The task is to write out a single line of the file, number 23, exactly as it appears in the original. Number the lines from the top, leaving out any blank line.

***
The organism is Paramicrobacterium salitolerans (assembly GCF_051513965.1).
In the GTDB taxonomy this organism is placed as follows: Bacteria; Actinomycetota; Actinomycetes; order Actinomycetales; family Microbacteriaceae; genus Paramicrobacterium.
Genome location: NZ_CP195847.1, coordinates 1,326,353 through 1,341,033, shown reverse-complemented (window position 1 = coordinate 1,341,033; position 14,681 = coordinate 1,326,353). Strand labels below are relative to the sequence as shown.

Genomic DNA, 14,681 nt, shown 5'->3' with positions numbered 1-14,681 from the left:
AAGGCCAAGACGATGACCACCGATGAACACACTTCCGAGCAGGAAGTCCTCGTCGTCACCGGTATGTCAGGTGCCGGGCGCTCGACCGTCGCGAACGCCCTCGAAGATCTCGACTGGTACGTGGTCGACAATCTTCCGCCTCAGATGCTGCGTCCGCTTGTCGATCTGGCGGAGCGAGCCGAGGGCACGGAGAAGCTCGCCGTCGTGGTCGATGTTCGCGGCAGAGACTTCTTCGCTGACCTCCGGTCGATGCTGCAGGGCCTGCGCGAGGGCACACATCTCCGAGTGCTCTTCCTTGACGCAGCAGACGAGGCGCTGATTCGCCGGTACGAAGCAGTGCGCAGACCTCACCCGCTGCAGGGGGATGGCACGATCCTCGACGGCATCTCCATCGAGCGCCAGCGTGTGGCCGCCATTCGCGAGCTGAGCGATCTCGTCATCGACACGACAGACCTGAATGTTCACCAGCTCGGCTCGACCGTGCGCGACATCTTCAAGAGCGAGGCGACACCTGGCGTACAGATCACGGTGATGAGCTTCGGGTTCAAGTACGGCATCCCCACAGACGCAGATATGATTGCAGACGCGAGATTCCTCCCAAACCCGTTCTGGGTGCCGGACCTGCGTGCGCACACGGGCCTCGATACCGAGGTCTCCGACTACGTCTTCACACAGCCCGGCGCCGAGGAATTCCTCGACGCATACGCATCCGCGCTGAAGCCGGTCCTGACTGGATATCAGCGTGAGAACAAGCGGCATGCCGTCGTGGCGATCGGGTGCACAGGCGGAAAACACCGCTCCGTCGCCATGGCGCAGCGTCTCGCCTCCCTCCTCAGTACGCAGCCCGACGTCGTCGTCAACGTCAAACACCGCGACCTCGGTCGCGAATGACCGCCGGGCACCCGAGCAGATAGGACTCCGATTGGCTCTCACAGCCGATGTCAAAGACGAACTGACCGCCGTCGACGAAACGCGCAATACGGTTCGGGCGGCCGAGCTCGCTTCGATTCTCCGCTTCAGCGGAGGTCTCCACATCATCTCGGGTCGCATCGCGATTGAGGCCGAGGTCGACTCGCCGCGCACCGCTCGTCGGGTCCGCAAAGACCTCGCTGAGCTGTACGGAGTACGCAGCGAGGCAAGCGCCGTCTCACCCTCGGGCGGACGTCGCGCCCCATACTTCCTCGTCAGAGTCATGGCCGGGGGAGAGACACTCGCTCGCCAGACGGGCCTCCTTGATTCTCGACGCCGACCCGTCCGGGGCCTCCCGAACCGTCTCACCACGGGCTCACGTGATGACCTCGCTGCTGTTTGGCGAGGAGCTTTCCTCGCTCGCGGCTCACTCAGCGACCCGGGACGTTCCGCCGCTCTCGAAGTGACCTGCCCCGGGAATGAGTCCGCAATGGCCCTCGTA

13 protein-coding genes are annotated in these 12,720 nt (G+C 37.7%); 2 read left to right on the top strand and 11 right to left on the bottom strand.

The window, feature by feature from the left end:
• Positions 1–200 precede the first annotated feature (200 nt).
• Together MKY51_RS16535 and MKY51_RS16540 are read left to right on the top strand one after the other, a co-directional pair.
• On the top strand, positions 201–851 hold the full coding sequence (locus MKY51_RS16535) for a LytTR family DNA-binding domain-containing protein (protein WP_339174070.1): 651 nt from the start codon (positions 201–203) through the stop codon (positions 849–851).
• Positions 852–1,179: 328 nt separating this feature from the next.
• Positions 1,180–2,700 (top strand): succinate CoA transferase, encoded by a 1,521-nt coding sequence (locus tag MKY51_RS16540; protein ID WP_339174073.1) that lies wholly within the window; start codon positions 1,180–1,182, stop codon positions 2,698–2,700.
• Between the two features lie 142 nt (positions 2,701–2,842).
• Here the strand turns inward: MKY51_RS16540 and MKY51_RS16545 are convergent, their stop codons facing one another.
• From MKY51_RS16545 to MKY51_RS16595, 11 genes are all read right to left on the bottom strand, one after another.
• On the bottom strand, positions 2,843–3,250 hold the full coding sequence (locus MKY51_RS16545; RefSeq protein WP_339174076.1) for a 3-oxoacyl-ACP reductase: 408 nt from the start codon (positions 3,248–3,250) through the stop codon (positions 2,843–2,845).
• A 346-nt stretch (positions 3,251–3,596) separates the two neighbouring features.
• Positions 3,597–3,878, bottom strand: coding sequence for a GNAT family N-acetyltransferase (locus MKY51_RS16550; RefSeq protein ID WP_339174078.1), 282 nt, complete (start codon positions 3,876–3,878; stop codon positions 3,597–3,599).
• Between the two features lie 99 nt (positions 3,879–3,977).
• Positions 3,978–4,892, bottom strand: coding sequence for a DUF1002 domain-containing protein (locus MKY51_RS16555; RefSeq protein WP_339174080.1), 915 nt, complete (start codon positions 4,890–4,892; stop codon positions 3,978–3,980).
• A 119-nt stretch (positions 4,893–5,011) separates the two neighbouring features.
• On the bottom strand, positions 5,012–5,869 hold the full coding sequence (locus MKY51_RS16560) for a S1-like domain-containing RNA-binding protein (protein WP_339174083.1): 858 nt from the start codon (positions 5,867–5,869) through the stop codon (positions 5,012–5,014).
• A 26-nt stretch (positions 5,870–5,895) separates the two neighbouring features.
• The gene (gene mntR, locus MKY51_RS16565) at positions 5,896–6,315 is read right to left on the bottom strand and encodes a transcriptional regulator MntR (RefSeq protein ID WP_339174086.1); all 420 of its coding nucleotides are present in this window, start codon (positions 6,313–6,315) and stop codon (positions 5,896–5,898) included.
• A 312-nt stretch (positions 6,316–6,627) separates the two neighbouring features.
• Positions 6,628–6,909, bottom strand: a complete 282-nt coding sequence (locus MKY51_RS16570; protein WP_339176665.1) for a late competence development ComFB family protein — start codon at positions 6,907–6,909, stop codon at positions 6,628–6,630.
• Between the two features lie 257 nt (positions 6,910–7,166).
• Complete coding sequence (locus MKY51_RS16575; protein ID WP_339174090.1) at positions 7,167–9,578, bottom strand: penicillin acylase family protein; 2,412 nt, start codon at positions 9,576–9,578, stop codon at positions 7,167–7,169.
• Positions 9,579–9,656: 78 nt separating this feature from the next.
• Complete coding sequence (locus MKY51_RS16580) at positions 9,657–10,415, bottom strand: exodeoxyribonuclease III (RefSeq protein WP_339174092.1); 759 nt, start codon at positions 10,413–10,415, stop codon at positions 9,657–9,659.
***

• A 26-nt stretch (positions 5,870–5,895) separates the two neighbouring features.